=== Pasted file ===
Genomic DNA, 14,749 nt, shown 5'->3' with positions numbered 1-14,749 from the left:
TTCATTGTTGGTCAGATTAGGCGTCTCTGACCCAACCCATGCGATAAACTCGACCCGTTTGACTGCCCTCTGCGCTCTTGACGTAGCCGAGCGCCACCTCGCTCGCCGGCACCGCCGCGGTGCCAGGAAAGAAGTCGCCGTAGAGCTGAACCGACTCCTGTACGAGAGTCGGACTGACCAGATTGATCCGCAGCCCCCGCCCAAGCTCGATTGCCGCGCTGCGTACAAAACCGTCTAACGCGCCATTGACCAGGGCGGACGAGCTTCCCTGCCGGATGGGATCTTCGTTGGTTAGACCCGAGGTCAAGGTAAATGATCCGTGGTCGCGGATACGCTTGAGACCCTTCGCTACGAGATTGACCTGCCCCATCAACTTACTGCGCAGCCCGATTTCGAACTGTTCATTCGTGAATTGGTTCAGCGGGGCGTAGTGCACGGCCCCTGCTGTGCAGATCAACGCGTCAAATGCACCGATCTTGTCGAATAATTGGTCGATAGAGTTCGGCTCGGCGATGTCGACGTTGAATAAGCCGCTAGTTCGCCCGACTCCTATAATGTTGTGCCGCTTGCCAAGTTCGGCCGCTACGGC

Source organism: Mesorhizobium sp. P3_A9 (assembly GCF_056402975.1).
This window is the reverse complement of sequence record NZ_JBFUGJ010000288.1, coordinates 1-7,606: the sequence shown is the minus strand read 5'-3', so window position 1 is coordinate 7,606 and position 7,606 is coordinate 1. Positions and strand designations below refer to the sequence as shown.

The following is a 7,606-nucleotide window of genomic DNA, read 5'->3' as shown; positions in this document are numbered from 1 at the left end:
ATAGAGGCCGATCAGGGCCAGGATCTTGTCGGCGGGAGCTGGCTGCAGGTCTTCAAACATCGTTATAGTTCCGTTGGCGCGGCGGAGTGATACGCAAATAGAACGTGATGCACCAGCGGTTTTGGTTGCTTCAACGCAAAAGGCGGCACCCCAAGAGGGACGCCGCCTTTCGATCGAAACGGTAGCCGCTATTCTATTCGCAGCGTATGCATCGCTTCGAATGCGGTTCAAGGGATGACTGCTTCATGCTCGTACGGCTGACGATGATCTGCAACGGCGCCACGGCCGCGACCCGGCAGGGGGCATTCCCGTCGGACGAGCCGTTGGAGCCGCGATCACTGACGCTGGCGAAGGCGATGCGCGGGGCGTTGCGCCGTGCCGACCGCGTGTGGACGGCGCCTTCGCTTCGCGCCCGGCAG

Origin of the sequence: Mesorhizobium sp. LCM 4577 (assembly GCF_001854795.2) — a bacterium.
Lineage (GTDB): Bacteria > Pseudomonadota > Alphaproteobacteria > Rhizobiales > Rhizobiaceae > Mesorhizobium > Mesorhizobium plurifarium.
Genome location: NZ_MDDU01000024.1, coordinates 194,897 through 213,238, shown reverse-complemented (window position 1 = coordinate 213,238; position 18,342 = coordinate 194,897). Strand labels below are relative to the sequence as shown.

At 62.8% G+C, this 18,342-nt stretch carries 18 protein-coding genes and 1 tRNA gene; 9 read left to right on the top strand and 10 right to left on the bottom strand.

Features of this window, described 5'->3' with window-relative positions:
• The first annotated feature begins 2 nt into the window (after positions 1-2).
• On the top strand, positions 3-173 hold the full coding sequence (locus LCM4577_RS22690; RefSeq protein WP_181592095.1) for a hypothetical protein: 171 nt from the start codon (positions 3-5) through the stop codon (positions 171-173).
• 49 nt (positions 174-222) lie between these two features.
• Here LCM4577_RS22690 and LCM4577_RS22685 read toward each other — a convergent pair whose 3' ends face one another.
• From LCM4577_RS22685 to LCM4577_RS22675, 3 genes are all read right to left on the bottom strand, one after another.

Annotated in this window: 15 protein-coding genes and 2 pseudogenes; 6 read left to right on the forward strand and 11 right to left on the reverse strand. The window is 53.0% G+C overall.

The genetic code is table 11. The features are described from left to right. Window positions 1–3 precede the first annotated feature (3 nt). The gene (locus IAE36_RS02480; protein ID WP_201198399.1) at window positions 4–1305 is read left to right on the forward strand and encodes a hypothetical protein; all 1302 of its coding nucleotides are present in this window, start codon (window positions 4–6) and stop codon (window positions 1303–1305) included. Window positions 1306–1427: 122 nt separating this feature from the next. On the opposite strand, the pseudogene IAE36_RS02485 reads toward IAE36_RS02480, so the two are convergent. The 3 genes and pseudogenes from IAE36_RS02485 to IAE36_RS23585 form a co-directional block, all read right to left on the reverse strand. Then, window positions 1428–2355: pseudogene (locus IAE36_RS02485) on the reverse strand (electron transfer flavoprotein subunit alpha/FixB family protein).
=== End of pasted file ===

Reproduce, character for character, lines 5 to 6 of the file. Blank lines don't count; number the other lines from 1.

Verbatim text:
The following is a 7,606-nucleotide window of genomic DNA, read 5'->3' as shown; positions in this document are numbered from 1 at the left end:
ATAGAGGCCGATCAGGGCCAGGATCTTGTCGGCGGGAGCTGGCTGCAGGTCTTCAAACATCGTTATAGTTCCGTTGGCGCGGCGGAGTGATACGCAAATAGAACGTGATGCACCAGCGGTTTTGGTTGCTTCAACGCAAAAGGCGGCACCCCAAGAGGGACGCCGCCTTTCGATCGAAACGGTAGCCGCTATTCTATTCGCAGCGTATGCATCGCTTCGAATGCGGTTCAAGGGATGACTGCTTCATGCTCGTACGGCTGACGATGATCTGCAACGGCGCCACGGCCGCGACCCGGCAGGGGGCATTCCCGTCGGACGAGCCGTTGGAGCCGCGATCACTGACGCTGGCGAAGGCGATGCGCGGGGCGTTGCGCCGTGCCGACCGCGTGTGGACGGCGCCTTCGCTTCGCGCCCGGCAG